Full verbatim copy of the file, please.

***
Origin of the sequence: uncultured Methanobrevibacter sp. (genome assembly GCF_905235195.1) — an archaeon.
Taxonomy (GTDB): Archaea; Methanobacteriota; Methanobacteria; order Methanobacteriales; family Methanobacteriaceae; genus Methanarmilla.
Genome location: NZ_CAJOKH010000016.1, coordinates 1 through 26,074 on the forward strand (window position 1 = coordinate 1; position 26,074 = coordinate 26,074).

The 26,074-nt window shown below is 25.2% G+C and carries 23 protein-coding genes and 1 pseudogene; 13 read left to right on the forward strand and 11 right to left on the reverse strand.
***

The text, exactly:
Origin of the sequence: uncultured Methanobrevibacter sp. (genome assembly GCF_905235195.1) — an archaeon.
Taxonomy (GTDB): Archaea; Methanobacteriota; Methanobacteria; order Methanobacteriales; family Methanobacteriaceae; genus Methanarmilla.
Genome location: NZ_CAJOKH010000016.1, coordinates 1 through 26,074 on the forward strand (window position 1 = coordinate 1; position 26,074 = coordinate 26,074).

The 26,074-nt window shown below is 25.2% G+C and carries 23 protein-coding genes and 1 pseudogene; 13 read left to right on the forward strand and 11 right to left on the reverse strand.